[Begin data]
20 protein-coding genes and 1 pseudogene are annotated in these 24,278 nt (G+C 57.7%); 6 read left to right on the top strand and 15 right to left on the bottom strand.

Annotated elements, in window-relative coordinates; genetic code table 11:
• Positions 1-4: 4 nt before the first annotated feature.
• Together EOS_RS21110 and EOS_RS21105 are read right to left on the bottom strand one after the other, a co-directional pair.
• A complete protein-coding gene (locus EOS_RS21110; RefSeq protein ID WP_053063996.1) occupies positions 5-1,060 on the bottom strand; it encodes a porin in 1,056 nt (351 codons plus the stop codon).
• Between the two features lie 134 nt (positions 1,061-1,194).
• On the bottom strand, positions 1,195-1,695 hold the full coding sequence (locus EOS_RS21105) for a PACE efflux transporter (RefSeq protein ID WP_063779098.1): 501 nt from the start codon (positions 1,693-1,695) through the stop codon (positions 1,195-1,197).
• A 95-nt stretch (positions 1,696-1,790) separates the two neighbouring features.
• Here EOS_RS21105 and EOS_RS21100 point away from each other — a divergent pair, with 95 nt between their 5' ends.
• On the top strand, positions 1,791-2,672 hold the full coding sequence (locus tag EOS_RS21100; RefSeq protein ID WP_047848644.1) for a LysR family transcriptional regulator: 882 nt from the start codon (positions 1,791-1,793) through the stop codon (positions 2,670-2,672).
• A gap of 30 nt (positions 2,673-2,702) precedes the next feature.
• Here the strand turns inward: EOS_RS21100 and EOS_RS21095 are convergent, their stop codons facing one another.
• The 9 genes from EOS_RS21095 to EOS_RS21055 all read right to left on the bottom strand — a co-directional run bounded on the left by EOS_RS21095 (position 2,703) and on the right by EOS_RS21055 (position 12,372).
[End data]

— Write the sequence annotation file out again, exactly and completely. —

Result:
20 protein-coding genes and 1 pseudogene are annotated in these 24,278 nt (G+C 57.7%); 6 read left to right on the top strand and 15 right to left on the bottom strand.

Annotated elements, in window-relative coordinates; genetic code table 11:
• Positions 1-4: 4 nt before the first annotated feature.
• Together EOS_RS21110 and EOS_RS21105 are read right to left on the bottom strand one after the other, a co-directional pair.
• A complete protein-coding gene (locus EOS_RS21110; RefSeq protein ID WP_053063996.1) occupies positions 5-1,060 on the bottom strand; it encodes a porin in 1,056 nt (351 codons plus the stop codon).
• Between the two features lie 134 nt (positions 1,061-1,194).
• On the bottom strand, positions 1,195-1,695 hold the full coding sequence (locus EOS_RS21105) for a PACE efflux transporter (RefSeq protein ID WP_063779098.1): 501 nt from the start codon (positions 1,693-1,695) through the stop codon (positions 1,195-1,197).
• A 95-nt stretch (positions 1,696-1,790) separates the two neighbouring features.
• Here EOS_RS21105 and EOS_RS21100 point away from each other — a divergent pair, with 95 nt between their 5' ends.
• On the top strand, positions 1,791-2,672 hold the full coding sequence (locus tag EOS_RS21100; RefSeq protein ID WP_047848644.1) for a LysR family transcriptional regulator: 882 nt from the start codon (positions 1,791-1,793) through the stop codon (positions 2,670-2,672).
• A gap of 30 nt (positions 2,673-2,702) precedes the next feature.
• Here the strand turns inward: EOS_RS21100 and EOS_RS21095 are convergent, their stop codons facing one another.
• The 9 genes from EOS_RS21095 to EOS_RS21055 all read right to left on the bottom strand — a co-directional run bounded on the left by EOS_RS21095 (position 2,703) and on the right by EOS_RS21055 (position 12,372).